Smart meter roll out
The government has set the energy companies the target of installing smart meters in every home in England, Scotland and Wales by 2020.
Designed to end estimated billing and help us manage our energy use better, the meters send the supplier automatic readings and consumers can see near real-time information on their energy use in pounds and pence. However, a report published in July 2018 by the cross-party British Infrastructure Group of Parliamentarians (BIG) said that suppliers are "now almost certain to miss the 2020 deadline".
The report also suggests that consumers might not receive the savings anticipated, partly because the programme has been "plagued by repeated delays and cost increases".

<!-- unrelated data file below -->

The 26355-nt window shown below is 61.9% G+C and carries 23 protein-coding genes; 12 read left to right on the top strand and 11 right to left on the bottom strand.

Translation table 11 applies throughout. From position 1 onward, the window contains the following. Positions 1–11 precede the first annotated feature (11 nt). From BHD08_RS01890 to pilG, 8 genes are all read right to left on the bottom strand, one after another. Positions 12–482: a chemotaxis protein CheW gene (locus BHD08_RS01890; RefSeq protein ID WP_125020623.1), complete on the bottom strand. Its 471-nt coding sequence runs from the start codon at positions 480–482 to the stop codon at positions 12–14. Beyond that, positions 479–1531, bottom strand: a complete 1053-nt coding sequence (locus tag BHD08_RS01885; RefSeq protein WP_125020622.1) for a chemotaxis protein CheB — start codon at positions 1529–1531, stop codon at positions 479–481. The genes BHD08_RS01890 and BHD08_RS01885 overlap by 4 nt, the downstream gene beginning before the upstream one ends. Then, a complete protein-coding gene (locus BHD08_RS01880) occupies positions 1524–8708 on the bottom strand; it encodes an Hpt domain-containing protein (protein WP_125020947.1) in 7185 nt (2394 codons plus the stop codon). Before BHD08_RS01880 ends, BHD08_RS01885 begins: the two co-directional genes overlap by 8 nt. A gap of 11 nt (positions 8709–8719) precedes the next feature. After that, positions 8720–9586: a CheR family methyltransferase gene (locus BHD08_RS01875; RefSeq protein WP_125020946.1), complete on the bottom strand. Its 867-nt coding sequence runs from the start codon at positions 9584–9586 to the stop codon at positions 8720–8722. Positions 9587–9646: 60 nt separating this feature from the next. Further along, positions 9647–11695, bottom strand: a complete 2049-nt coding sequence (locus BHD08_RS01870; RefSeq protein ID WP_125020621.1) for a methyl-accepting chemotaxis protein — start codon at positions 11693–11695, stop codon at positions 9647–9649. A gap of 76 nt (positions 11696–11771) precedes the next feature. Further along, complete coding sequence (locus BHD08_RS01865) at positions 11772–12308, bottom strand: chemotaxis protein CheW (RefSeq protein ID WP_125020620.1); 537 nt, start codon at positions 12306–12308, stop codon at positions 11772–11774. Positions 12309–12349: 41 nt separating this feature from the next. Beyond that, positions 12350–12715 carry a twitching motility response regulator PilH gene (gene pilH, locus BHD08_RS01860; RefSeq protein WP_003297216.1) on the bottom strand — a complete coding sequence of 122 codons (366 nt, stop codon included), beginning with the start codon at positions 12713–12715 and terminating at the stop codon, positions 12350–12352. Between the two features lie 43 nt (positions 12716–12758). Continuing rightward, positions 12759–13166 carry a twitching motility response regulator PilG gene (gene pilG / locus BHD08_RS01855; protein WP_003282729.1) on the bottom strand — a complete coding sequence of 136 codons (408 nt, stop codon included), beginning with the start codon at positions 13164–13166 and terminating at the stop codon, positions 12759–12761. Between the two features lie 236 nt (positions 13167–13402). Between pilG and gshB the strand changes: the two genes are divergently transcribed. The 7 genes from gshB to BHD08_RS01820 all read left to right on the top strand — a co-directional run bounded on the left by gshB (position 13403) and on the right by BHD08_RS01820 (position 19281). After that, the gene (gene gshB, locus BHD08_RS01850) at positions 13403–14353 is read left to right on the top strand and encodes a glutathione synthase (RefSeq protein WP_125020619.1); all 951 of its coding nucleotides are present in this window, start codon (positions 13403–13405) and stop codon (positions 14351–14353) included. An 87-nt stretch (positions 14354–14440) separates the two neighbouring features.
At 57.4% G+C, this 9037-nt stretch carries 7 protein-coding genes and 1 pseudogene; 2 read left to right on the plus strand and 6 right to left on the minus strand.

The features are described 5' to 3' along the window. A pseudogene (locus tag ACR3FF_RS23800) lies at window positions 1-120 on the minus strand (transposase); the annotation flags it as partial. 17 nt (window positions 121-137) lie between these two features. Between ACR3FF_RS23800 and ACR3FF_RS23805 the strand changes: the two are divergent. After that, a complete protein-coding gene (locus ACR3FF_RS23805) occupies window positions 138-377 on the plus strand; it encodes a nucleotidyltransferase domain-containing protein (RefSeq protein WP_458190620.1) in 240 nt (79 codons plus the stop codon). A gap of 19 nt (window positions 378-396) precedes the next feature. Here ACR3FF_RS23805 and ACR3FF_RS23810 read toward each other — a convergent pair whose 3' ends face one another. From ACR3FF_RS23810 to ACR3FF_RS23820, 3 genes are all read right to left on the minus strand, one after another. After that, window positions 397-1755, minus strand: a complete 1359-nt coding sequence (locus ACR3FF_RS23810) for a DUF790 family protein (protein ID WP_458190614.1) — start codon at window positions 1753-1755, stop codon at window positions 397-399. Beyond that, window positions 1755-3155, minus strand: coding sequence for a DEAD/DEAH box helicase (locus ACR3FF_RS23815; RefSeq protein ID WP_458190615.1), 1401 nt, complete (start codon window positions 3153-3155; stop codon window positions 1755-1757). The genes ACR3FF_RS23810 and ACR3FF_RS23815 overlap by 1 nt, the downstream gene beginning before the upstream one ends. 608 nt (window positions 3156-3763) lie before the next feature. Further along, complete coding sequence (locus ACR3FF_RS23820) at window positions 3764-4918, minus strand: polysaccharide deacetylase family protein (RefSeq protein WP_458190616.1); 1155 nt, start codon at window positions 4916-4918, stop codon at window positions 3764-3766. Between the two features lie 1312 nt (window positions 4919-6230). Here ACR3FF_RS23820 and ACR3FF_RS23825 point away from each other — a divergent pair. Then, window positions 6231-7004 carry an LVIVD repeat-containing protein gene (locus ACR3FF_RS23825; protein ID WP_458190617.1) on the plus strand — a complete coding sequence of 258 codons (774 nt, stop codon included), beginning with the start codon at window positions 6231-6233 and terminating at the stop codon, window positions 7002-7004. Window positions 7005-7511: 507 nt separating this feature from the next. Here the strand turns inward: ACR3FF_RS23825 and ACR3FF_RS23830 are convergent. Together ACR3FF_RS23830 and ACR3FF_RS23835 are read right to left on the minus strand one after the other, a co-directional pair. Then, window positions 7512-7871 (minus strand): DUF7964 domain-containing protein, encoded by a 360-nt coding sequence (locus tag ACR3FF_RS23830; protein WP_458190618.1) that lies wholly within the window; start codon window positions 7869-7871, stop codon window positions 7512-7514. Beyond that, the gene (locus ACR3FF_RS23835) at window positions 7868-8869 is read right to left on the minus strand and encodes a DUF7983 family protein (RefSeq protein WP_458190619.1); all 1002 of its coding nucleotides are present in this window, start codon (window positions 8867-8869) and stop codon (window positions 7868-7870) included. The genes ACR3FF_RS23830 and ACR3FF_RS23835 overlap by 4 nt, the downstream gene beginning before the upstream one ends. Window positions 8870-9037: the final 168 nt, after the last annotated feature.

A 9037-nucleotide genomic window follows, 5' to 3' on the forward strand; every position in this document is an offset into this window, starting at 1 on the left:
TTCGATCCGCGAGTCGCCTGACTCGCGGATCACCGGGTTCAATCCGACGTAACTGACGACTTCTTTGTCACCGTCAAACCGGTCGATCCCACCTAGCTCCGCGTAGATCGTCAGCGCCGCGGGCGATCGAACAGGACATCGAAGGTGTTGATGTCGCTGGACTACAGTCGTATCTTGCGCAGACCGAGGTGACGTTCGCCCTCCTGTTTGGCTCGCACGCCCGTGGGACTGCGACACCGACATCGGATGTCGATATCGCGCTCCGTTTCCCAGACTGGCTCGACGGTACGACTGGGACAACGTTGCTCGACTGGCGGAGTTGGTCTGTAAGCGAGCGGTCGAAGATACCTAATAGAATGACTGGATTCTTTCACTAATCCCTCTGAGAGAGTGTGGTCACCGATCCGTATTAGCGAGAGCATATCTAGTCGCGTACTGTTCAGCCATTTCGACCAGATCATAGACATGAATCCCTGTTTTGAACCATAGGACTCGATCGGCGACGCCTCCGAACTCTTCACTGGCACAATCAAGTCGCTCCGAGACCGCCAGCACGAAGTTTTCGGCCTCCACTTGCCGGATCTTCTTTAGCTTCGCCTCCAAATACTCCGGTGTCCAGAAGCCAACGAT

One of the factors that’s been putting people off getting smart meters is that many first-generation meters lose their smart features when people switch suppliers. Plus, people in places with poor mobile signals have found that their smart meters don’t work.
The report suggests that savings could be as low as £11 on a dual fuel bill and some consumers have decided that getting a smart meter installed is currently not worth it. On the other hand many people find smart meters useful because it means that their bills are always accurate, and they don't find themselves with large catch up bills when they have forgotten to supply a meter reading in time.
However, if suppliers fail to meet the installation targets they face fines of up to 10% of turnover.
Some suppliers are introducing cheaper smart meter tariffs, as an incentive to get people to switch. Most are currently from small suppliers but the Bix Six are beginning to offer them too.
Suppliers are now being pushed to speed up the roll out of second-generation smart meters – but it looks as if the deadline might slip to 2021 or 2022.
BIG has recommended that Ofgem protects customers from the ever-increasing costs of the roll out and fines simply being passed on.